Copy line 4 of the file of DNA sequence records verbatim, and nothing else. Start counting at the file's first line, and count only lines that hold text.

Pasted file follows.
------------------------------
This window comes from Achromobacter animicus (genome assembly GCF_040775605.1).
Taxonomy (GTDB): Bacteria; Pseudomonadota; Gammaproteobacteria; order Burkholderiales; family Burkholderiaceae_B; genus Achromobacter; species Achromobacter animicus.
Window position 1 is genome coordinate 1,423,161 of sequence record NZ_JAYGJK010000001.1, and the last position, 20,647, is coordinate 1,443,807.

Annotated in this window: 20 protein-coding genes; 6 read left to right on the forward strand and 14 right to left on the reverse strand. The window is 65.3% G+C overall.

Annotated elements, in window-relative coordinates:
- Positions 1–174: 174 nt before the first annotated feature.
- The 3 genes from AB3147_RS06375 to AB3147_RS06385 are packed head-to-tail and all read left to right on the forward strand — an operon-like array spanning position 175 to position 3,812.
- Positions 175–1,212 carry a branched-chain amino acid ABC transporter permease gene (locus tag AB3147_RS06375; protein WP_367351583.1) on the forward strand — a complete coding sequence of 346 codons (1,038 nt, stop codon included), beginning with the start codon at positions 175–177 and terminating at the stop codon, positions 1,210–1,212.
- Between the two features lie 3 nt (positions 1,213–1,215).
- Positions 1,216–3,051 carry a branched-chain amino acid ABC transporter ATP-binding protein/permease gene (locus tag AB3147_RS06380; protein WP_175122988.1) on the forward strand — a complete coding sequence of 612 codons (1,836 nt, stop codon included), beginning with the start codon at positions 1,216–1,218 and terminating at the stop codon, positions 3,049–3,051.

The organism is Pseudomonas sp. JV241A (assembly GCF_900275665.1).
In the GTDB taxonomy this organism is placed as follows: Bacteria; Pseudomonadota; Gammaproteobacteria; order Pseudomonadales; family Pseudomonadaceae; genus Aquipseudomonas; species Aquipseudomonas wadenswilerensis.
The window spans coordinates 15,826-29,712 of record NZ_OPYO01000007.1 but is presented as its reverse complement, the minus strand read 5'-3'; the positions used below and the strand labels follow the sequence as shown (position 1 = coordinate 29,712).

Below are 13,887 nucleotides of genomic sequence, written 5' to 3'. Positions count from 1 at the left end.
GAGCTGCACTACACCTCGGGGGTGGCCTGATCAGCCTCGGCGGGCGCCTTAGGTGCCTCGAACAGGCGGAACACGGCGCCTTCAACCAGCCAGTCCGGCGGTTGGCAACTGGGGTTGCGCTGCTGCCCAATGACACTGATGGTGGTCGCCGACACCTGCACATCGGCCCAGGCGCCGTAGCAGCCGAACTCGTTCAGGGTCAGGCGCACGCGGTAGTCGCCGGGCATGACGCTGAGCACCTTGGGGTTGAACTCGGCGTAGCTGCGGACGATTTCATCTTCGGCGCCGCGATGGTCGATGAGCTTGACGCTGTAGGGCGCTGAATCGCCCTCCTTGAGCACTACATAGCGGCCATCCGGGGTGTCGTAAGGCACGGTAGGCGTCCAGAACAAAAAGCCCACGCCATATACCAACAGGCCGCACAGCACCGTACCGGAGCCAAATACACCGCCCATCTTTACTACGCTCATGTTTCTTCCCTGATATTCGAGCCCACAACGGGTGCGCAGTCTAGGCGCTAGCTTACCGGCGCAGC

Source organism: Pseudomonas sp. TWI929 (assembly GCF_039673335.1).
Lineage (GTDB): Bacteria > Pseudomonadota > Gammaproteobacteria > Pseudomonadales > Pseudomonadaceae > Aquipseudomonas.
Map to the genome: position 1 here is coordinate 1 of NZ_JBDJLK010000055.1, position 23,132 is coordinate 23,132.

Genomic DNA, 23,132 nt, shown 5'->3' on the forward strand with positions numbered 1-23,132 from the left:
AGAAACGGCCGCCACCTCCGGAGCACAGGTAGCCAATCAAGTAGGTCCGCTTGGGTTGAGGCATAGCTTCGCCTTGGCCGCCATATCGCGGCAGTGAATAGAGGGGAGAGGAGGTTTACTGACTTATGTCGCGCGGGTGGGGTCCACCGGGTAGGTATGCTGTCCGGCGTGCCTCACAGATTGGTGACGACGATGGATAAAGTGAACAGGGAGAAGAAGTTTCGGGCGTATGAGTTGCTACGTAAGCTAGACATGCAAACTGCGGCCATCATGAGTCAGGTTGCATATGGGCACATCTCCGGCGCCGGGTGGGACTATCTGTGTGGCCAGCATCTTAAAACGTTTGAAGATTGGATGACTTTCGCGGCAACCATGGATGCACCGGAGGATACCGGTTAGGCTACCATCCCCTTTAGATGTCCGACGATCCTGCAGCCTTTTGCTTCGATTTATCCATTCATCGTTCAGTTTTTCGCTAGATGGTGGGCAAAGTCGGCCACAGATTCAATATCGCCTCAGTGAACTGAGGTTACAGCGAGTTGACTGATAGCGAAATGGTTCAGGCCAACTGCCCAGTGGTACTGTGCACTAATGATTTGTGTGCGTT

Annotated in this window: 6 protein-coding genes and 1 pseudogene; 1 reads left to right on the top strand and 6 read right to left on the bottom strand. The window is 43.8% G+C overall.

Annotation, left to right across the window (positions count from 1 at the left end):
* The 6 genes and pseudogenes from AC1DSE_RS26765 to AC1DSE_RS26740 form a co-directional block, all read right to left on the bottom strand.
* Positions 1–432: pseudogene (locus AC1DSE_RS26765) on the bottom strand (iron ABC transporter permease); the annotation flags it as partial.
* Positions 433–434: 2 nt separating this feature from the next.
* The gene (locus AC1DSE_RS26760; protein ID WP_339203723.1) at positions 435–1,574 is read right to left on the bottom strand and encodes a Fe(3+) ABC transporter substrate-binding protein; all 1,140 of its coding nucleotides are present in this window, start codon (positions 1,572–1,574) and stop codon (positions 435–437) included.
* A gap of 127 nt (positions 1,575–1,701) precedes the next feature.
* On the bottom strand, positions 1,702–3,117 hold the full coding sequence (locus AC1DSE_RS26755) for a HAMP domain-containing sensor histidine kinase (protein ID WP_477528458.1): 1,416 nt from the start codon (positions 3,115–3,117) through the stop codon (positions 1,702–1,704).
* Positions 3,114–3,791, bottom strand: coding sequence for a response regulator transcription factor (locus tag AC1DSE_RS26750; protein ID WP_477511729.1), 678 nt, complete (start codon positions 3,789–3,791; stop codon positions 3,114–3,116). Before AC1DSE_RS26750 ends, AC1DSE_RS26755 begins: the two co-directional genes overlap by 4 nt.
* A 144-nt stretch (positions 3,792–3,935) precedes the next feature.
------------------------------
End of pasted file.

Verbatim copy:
Annotated in this window: 20 protein-coding genes; 6 read left to right on the forward strand and 14 right to left on the reverse strand. The window is 65.3% G+C overall.